From these results, it was concluded that 25mg/Kg body weight of busulphan for germ cell depletion effectively destroyed germ cells including SSCs and hence this dose of busulphan was used for further characterization and niche reconstruction studies.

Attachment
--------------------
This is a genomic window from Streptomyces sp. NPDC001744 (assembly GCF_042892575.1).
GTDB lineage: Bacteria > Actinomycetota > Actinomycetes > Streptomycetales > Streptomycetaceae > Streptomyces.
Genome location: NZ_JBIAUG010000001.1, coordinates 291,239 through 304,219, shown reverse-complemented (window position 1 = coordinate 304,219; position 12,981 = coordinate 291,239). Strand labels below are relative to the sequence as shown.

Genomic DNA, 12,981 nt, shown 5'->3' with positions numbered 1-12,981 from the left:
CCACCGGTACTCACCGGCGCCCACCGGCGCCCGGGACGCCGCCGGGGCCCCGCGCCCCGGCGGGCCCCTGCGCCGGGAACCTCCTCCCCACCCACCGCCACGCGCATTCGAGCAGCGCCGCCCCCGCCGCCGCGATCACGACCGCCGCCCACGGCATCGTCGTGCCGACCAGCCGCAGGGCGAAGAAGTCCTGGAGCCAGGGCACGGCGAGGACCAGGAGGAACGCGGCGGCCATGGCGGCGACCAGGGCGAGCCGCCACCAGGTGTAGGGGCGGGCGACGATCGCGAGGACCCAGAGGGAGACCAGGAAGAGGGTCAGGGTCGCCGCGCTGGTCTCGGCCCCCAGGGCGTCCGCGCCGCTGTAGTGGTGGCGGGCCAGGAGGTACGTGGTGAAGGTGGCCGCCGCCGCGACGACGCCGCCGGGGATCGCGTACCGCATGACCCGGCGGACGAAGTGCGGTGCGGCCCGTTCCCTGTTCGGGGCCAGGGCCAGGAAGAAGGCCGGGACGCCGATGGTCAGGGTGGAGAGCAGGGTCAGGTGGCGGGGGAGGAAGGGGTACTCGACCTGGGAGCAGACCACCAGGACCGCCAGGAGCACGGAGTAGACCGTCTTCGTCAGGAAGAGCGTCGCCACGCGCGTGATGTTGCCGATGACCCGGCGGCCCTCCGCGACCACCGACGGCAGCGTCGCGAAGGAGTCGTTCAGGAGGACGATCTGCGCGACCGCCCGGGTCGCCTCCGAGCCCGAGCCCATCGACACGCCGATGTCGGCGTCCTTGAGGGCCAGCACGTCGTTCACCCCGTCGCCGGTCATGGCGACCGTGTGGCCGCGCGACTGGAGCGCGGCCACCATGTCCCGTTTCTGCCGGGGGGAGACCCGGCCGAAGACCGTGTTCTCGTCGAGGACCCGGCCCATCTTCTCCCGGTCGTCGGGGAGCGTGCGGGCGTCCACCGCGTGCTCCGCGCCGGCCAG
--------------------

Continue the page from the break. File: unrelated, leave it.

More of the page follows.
Characterization of stem cells (VSELs) that resist busulphan treatment: Stem cells (VSELs) that resisted busulphan treatment were characterized using pluripotent markers (OCT-4, SCA-1, NANOG, SOX-2) by techniques like immunolocalization, qRT-PCR and flow cytometry. Earlier immunolocalization studies reported by our group show that polyclonal OCT-4 antibody is differentially localized in the nucleus of pluripotent stem cells and in the cytoplasm of progenitors [1,2]. In this study, the busulphan treated testicular smears and sections showed only nuclear OCT-4A positive pluripotent stem cells whereas the cytoplasmic OCT-4 positive active progenitors were lacking (Figure 2C-F). There was no consistent pattern as the numbers of positive cells varied per tubule; some tubules did not have OCT-4A positive cells whereas others had few to several OCT-4A positive cells. We observed SCA-1+cells localized close to the basement membrane, interspersed between Sertoli cells (Figure 3D). Triple staining was carried out on cryo-sections showed that SCA-1+cells were LIN- and CD45- (Figure 3E), described to be VSELs in literature . They are characterized by their small size and minimal cytoplasm in many adult murine and human organs including testis (Figure 3). Absence of LIN and CD45 confirmed that the testicular VSELs are not cells of hematopoietic lineage. Also, these cells stained for phalloidin indicating presence of actin in these cells (Figure 3G and H). Presence of actin indicates that VSELs are not any reminiscent nuclear fragments but intact cells. The smears from busulphan treated testis showed presence of cells less than 5um also to be positive for NANOG and SOX-2 (markers for pluripotency, Figure 3I and J). The NANOG positive cells were also positive for STELLA (a primordial germ cell marker, Figure 3K). To the best of our knowledge, this is the first report showing presence of VSELs in chemoablated mice testis.